We review the district court's denial of Gershman's motion to vacate the arbitration award for abuse of discretion. In doing so, we must be cognizant of the strong federal policy favoring arbitration under the Federal Arbitration Act, 9 U.S.C. Secs. 1 et seq. Under this Act, federal courts play a limited role in reviewing the decisions of arbitrators and a district court may only vacate arbitration decisions under the narrow set of circumstances set forth in the statute. Barbier v. Shearson Lehman Hutton, Inc., 948 F.2d 117, 120 (2d Cir.1991); Stroh Container Co. v. Delphi Indus. Inc., 783 F.2d 743, 748-49 (8th Cir.), cert. denied, 476 U.S. 1141, 106 S.Ct. 2249, 90 L.Ed.2d 695 (1986). Section 10(a) of the Act enumerates the four grounds for which a federal court may reverse or vacate an arbitration award: (1) fraud or corruption in procuring the award; (2) evident partiality or corruption on the part of the arbitrators; (3) arbitrator misconduct in refusing to postpone the hearing, or in refusing to hear relevant evidence; or (4) an award which exceeds the powers of the arbitrator. 9 U.S.C. Sec. 10(a)(1)-(4) (Supp.1993). Keeping these narrow grounds for reversal in mind, we turn to Gershman's assignments of error.
B. Jurisdictional Bar
When an agreement to arbitrate exists and the dispute falls within the scope of the agreement, as in this case, the court must defer to the arbitrators' decision. See John Wiley & Sons, Inc. v. Livingston, 376 U.S. 543, 84 S.Ct. 909, 11 L.Ed.2d 898 (1964) (the district court's role is limited to the determination of whether the parties are obligated to submit the subject matter of a dispute to arbitration). Gershman argues that the settlement agreement barred arbitration of DVC-JPW's claims and that the arbitrators exceeded the scope of their authority by deciding the merits of this case. See 9 U.S.C. Sec. 10(a)(4). However, the settlement agreement does not alter the fact that DVC-JPW's claims are within the scope of the NASD arbitration provision. Indeed, Gershman does not dispute that the NASD arbitration agreement covers the subject matter of this controversy. The evaluation of the weight, if any, to be accorded to the settlement agreement is a determination committed to the arbitrators' discretion under the NASD arbitration agreement and under the Federal Arbitration Act.2 Therefore, the district court did not abuse its discretion when it rejected Gershman's section 10(a)(4) argument.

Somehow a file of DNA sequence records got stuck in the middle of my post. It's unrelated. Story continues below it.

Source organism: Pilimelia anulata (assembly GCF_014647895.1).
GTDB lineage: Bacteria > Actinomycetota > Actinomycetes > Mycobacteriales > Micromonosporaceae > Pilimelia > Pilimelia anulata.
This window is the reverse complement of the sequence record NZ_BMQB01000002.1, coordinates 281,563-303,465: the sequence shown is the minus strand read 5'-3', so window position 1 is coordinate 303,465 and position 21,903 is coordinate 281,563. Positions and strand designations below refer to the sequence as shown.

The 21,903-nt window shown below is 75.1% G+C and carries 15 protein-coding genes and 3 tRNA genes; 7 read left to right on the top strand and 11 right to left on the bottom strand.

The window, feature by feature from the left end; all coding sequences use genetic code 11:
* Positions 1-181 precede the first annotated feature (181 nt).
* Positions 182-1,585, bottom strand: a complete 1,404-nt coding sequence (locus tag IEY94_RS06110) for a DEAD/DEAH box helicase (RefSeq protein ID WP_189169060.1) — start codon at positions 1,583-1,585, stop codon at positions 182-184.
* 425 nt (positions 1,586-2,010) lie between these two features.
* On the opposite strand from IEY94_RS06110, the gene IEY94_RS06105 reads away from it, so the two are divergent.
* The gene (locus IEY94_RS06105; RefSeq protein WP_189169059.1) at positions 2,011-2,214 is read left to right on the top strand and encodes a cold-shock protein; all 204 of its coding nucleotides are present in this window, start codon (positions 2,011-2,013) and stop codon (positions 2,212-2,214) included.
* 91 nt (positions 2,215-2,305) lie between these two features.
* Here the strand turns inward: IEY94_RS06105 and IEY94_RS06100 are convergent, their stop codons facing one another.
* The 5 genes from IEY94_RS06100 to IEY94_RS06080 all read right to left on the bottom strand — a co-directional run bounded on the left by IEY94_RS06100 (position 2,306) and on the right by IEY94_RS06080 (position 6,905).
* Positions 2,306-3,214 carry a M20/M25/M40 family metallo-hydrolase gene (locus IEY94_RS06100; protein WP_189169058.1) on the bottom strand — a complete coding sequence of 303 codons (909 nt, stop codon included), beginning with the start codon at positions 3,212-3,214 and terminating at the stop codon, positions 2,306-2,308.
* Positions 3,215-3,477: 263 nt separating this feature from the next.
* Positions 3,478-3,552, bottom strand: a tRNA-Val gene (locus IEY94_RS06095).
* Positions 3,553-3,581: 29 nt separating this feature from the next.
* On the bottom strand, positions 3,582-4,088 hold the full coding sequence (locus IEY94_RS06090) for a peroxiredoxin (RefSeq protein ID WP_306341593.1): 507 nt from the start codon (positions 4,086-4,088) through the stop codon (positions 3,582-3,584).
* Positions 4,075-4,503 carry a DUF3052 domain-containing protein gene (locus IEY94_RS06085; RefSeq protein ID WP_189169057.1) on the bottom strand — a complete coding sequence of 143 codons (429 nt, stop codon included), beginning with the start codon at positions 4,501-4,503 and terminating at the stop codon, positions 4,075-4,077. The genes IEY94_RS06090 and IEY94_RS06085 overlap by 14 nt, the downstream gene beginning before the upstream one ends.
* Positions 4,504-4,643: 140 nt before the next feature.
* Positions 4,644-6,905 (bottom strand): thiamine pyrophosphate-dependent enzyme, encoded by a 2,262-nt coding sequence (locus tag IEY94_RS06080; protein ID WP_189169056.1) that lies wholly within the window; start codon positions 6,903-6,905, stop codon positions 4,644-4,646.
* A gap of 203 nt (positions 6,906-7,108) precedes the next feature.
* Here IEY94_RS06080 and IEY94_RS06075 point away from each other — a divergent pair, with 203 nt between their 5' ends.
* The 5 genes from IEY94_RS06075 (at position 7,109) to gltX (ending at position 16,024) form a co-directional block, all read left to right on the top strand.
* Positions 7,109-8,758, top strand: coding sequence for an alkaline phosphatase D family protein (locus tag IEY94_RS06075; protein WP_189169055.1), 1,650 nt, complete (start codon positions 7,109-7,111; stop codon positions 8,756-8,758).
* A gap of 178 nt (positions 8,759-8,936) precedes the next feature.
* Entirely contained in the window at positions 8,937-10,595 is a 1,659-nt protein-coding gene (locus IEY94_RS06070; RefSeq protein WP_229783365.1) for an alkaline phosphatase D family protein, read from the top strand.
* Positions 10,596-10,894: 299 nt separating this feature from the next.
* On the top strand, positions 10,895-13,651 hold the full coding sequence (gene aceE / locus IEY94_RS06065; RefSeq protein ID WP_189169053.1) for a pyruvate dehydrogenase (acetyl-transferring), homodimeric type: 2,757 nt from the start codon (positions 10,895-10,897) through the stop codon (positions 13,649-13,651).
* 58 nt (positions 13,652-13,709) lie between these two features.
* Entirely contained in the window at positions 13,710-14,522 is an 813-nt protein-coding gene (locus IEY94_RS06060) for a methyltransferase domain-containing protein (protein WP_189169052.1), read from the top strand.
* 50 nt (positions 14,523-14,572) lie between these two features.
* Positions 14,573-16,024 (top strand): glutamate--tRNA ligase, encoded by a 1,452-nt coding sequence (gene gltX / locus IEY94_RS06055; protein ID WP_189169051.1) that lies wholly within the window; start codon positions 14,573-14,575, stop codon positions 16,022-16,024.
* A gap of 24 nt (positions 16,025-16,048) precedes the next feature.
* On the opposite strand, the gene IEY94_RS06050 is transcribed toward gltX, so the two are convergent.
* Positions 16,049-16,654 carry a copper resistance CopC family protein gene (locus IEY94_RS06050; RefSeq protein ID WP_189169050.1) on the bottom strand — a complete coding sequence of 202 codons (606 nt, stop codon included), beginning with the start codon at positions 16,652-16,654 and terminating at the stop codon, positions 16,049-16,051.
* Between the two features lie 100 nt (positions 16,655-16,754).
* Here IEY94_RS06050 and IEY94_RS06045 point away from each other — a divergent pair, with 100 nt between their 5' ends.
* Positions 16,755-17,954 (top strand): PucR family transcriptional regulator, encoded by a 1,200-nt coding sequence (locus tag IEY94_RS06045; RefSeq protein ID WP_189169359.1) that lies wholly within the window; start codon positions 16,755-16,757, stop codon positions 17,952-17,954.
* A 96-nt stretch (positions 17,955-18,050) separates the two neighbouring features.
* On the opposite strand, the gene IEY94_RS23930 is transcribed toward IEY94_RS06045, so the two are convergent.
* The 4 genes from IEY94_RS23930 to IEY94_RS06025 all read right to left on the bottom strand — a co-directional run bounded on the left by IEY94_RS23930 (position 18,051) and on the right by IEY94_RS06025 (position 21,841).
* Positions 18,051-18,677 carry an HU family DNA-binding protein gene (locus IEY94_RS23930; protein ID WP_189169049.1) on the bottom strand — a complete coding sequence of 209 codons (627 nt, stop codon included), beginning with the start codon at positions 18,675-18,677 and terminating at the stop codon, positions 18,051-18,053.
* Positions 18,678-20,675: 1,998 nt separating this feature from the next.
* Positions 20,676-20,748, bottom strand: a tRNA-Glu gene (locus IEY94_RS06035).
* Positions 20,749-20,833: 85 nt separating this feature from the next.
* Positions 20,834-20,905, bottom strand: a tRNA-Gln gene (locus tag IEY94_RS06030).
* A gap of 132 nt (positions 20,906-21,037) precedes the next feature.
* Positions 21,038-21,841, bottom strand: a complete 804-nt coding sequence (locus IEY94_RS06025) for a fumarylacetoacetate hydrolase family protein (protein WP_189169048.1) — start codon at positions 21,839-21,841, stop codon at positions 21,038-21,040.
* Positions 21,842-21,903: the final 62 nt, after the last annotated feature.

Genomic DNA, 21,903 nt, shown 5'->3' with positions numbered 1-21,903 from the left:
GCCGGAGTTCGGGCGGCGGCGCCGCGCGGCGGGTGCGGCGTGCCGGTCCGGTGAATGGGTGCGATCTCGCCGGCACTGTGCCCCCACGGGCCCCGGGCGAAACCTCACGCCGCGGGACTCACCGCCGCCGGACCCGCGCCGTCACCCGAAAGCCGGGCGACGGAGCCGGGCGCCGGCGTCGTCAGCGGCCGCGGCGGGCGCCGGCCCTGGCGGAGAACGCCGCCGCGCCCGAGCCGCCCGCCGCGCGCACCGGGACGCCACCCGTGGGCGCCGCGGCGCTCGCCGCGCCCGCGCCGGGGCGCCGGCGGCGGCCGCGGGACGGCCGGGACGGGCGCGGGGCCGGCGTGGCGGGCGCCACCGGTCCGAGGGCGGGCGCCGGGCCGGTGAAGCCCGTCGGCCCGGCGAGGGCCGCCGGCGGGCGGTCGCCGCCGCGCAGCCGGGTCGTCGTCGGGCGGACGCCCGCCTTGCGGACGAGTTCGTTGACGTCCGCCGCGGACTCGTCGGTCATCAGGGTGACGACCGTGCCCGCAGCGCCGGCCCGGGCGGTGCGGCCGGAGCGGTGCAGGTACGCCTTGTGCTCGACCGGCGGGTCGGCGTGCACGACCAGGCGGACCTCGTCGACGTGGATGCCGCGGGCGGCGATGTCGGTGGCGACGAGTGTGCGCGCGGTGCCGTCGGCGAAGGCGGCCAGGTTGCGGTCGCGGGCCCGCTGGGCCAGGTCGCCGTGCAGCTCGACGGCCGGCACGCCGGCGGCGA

C. Failure to Reschedule the Hearing
Gershman also contends that the arbitration panel was guilty of misconduct because it refused to grant him a second postponement of the arbitration hearing. See 9 U.S.C. Sec. 10(a)(3). If any reasonable basis exists for the arbitrators' decision not to postpone a hearing, we will not intervene. See Schmidt v. Finberg, 942 F.2d 1571, 1574-75 (11th Cir.1991). The record reveals an ample basis for the arbitrators' refusal to grant Gershman a second postponement. Therefore, the district court did not abuse its discretion when it concluded that the arbitrators' refusal to postpone the hearing was not misconduct.
We have carefully considered Gershman's other arguments and find them to be meritless.
For the reasons stated above, the decision of the district court confirming the arbitration award is affirmed.
The Honorable David S. Doty, United States District Judge for the District of Minnesota
We also note that the settlement agreement clearly indicated that Wendel's participation was in his individual capacity. Therefore, we cannot conclude that the arbitrators exceeded their authority when they determined that the settlement agreement did not bar arbitration of this dispute